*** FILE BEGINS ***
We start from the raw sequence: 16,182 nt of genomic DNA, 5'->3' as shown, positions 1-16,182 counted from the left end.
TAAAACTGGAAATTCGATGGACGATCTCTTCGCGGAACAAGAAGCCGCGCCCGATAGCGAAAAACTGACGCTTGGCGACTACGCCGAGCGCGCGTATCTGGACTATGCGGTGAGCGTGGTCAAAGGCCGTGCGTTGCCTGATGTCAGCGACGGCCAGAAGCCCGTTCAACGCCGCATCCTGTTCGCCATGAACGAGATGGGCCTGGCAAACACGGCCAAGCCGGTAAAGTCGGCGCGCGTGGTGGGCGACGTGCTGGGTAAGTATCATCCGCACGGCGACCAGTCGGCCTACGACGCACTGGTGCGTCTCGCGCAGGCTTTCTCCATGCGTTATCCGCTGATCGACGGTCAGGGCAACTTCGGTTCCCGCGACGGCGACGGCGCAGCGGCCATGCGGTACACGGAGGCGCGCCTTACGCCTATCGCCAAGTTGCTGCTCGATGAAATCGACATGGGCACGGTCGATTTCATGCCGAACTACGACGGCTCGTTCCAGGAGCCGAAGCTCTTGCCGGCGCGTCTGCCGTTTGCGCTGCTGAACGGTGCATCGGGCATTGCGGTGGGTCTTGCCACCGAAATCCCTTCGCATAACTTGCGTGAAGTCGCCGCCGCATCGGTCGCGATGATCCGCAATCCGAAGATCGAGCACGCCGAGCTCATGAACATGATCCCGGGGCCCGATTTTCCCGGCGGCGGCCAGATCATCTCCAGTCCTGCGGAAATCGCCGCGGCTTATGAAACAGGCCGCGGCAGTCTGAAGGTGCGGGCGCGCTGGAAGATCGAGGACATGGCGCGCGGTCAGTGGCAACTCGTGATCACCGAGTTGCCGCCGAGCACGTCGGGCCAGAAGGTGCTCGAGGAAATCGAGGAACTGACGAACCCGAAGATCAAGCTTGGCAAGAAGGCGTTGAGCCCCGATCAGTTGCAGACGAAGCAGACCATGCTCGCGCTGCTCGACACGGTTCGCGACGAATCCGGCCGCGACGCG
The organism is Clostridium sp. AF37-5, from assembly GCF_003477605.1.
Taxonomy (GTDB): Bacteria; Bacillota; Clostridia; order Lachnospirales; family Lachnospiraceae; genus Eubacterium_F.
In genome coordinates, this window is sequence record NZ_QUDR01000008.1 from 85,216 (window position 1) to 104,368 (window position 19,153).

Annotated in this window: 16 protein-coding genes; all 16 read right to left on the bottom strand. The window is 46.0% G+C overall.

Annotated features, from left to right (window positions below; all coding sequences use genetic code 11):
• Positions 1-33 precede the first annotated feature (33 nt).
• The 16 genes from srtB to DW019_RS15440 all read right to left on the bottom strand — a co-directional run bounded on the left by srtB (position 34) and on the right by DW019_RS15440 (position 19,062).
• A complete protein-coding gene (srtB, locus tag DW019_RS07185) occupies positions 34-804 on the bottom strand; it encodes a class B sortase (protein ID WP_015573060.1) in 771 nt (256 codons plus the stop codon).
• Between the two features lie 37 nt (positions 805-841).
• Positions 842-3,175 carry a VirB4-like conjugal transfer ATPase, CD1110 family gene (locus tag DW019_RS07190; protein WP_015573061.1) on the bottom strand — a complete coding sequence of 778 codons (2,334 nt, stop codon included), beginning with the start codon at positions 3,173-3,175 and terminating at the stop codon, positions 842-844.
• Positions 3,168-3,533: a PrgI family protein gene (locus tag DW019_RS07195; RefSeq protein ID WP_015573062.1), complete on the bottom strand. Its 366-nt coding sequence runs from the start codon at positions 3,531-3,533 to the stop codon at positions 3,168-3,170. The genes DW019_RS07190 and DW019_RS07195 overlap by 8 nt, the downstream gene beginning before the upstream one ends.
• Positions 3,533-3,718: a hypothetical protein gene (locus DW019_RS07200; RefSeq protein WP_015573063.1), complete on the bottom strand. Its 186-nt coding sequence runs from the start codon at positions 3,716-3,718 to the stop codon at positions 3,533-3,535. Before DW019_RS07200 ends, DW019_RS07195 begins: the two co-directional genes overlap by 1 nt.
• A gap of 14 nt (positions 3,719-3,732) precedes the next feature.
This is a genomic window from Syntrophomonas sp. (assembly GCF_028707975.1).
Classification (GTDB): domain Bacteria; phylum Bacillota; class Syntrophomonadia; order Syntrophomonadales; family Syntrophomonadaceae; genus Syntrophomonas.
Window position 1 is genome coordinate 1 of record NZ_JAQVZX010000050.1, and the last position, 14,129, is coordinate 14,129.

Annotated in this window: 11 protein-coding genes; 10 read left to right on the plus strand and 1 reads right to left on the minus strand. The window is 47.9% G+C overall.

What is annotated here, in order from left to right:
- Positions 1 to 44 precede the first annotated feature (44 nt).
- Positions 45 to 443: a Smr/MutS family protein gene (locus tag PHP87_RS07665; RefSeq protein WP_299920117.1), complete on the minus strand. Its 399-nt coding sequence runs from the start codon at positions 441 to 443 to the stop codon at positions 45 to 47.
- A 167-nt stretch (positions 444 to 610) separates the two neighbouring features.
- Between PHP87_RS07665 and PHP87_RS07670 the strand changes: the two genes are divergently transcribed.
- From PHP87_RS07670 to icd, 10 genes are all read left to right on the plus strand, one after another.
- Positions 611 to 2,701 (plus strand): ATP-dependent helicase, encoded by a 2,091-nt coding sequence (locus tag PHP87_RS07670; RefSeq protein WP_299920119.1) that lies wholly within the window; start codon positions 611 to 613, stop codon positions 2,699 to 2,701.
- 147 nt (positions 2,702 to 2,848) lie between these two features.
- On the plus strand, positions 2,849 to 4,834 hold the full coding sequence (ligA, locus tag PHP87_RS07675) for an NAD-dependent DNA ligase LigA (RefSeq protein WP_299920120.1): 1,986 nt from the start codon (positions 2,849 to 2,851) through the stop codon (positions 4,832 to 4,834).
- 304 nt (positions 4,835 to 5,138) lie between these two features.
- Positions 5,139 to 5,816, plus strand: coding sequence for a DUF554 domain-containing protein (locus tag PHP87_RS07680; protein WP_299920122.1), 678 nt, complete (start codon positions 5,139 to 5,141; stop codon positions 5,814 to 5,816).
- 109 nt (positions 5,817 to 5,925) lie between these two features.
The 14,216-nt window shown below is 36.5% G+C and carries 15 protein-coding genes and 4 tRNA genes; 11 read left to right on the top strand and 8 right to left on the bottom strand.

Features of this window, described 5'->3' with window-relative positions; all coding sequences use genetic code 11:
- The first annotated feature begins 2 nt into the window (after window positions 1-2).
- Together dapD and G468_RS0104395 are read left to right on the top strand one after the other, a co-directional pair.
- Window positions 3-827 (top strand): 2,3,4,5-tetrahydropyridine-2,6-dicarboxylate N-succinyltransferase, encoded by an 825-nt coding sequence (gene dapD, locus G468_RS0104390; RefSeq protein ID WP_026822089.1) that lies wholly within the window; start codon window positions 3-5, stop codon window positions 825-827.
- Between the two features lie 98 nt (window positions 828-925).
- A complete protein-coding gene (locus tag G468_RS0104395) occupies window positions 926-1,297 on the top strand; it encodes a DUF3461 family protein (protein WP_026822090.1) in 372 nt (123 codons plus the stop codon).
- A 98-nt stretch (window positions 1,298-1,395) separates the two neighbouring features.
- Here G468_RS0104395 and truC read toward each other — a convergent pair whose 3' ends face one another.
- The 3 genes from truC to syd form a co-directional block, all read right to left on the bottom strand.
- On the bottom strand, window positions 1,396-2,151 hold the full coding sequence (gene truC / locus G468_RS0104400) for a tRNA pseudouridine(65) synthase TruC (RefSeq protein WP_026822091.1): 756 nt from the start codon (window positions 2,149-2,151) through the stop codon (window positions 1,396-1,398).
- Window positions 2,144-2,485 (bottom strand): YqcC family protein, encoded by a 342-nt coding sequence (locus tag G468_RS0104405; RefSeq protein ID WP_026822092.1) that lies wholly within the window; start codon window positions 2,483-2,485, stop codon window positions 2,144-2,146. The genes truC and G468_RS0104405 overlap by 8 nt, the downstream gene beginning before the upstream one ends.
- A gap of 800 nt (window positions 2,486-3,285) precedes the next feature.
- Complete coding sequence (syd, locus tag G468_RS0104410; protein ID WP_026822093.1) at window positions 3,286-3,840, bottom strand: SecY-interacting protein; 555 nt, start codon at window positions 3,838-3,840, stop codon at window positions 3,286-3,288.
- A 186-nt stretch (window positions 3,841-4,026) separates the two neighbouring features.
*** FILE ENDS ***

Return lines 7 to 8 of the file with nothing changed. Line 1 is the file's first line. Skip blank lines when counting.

Annotated features, from left to right (window positions below; all coding sequences use genetic code 11):
• Positions 1-33 precede the first annotated feature (33 nt).